3. A. Black & S Mitchell, 2002. "Policy In The South African Motor Industry: Goals, Incentives, And Outcomes," South African Journal of Economics, Economic Society of South Africa, vol. 70(8), pages 1273-1297, December.
    4. Johannes Machaka & Simon Roberts, 2003. "The Dti'S New'Integrated Manufacturing Strategy?'," South African Journal of Economics, Economic Society of South Africa, vol. 71(4), pages 679-704, December.
    5. Lila J. Truett & Dale B. Truett, 2009. "Firm Size And Efficiency In The South African Motor Vehicle Industry ," Australian Economic Papers, Wiley Blackwell, vol. 48(4), pages 333-341, December.
    6. Black Anthony & McLennan Thomas & Makundi Brian, 2017. "Working Paper 282 - Africa’s Automotive Industry Potential and Challenges," Working Paper Series 2412, African Development Bank.
    7. Jakob Engel & Deborah Winkler & Thomas Farole, 2016. "SACU in Global Value Chains," World Bank Other Operational Studies 23789, The World Bank.
    8. Lorentzen, Jochen, 2005. "The absorptive capacities of South African automotive component suppliers," World Development, Elsevier, vol. 33(7), pages 1153-1182, July.
    9. Rasiah, Rajah & Tamale, Henry, 2004. "Productivity, Exports, Skills and Technological Capabilities: A Study of Foreign and Local Manufacturing Firms in Uganda," UNU-INTECH Discussion Paper Series 01, United Nations University - INTECH.

    More about this item

    Statistics

    Access and download statistics

    Corrections

    All material on this site has been provided by the respective publishers and authors. You can help correct errors and omissions. When requesting a correction, please mention this item's handle: RePEc:wly:jintdv:v:13:y:2001:i:6:p:779-796. See general information about how to correct material in RePEc.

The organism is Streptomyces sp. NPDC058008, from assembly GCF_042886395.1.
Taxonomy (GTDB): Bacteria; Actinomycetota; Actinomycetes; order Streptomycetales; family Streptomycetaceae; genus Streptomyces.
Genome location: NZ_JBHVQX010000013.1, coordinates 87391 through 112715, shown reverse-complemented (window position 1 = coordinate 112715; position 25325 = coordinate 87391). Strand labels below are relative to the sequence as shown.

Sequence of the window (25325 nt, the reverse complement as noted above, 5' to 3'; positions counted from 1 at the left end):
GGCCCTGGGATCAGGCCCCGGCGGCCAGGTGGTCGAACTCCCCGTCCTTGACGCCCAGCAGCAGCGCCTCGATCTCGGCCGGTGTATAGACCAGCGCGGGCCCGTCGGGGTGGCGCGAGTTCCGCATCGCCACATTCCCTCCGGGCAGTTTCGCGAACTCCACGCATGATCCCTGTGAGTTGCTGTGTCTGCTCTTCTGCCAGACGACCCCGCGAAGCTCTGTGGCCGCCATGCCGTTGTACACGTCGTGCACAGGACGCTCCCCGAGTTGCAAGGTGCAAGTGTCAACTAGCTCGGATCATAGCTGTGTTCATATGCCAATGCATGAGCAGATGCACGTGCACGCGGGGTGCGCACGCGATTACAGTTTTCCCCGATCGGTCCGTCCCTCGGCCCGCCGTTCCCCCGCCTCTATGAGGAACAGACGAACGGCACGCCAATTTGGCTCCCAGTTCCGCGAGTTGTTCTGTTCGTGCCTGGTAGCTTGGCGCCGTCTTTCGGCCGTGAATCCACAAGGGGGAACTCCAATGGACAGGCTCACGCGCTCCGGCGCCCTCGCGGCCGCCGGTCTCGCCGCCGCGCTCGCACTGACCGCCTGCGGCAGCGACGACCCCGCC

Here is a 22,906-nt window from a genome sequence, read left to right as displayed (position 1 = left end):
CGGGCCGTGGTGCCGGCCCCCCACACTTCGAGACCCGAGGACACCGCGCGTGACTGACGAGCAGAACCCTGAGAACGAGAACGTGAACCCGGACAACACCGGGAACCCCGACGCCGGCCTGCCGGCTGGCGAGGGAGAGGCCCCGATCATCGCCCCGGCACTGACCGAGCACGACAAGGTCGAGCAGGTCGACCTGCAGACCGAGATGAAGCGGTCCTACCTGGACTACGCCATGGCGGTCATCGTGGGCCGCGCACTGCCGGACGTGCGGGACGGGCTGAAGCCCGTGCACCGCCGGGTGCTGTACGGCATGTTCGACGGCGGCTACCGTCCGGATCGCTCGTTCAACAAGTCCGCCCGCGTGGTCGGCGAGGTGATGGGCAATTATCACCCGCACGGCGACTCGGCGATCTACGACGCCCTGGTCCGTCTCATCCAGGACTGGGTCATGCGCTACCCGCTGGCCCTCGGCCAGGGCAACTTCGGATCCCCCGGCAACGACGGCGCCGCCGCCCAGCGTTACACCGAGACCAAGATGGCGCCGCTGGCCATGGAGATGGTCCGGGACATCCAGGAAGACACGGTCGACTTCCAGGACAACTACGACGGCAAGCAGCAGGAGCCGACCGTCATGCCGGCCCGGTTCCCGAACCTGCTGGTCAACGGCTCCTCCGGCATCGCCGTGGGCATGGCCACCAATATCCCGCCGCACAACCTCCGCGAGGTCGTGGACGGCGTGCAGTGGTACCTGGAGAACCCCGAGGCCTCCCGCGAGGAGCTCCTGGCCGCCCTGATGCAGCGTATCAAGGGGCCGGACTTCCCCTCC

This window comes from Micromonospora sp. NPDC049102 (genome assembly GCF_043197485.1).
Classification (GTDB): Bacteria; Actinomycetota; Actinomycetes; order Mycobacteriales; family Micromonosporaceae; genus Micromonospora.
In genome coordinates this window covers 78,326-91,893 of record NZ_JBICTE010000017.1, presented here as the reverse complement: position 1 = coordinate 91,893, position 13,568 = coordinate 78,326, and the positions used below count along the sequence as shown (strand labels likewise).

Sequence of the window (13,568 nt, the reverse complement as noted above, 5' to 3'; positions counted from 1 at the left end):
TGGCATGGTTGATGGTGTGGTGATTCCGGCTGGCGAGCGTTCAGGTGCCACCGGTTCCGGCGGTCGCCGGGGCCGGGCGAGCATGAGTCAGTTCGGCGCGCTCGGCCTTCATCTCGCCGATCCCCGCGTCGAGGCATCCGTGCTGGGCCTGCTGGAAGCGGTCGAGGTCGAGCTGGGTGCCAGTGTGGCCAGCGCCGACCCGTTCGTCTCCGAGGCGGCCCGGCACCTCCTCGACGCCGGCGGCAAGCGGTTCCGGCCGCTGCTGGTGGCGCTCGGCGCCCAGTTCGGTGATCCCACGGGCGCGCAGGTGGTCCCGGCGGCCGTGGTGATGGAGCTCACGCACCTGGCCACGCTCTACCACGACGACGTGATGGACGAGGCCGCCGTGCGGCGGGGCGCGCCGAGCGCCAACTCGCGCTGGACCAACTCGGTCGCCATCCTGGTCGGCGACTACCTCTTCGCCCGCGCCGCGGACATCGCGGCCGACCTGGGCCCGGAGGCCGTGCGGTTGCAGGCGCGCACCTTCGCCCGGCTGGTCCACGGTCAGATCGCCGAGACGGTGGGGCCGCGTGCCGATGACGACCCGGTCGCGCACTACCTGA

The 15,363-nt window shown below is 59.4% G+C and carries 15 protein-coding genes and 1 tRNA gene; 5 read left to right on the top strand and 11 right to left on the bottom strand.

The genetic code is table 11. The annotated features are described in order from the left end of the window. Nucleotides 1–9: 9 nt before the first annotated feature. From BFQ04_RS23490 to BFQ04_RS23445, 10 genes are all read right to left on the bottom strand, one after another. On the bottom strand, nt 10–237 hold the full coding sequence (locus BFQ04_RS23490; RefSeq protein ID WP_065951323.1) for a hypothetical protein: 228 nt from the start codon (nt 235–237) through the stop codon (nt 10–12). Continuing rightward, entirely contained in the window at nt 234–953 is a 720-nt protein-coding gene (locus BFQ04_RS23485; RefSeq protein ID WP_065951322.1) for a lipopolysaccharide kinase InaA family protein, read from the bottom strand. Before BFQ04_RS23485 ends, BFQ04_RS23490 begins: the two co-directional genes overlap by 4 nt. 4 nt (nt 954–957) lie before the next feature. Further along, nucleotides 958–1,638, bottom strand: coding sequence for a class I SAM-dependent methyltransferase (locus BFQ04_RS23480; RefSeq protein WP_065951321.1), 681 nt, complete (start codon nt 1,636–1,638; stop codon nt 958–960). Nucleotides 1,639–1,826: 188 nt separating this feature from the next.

For technical questions regarding this item, or to correct its authors, title, abstract, bibliographic or download information, contact: (Wiley-Blackwell Digital Licensing) or (Christopher F. Baum). General contact details of provider: http://www3.interscience.wiley.com/journal/5102/home .

    If you have authored this item and are not yet registered with RePEc, we encourage you to do it here. This allows to link your profile to this item. It also allows you to accept potential citations to this item that we are uncertain about.

    If CitEc recognized a reference but did not link an item in RePEc to it, you can help with this form .

    If you know of missing items citing this one, you can help us creating those links by adding the relevant references in the same way as above, for each refering item. If you are a registered author of this item, you may also want to check the "citations" tab in your RePEc Author Service profile, as there may be some citations waiting for confirmation.

    Please note that corrections may take a couple of weeks to filter through the various RePEc services.

    IDEAS is a RePEc service hosted by the Research Division of the Federal Reserve Bank of St. Louis . RePEc uses bibliographic data supplied by the respective publishers.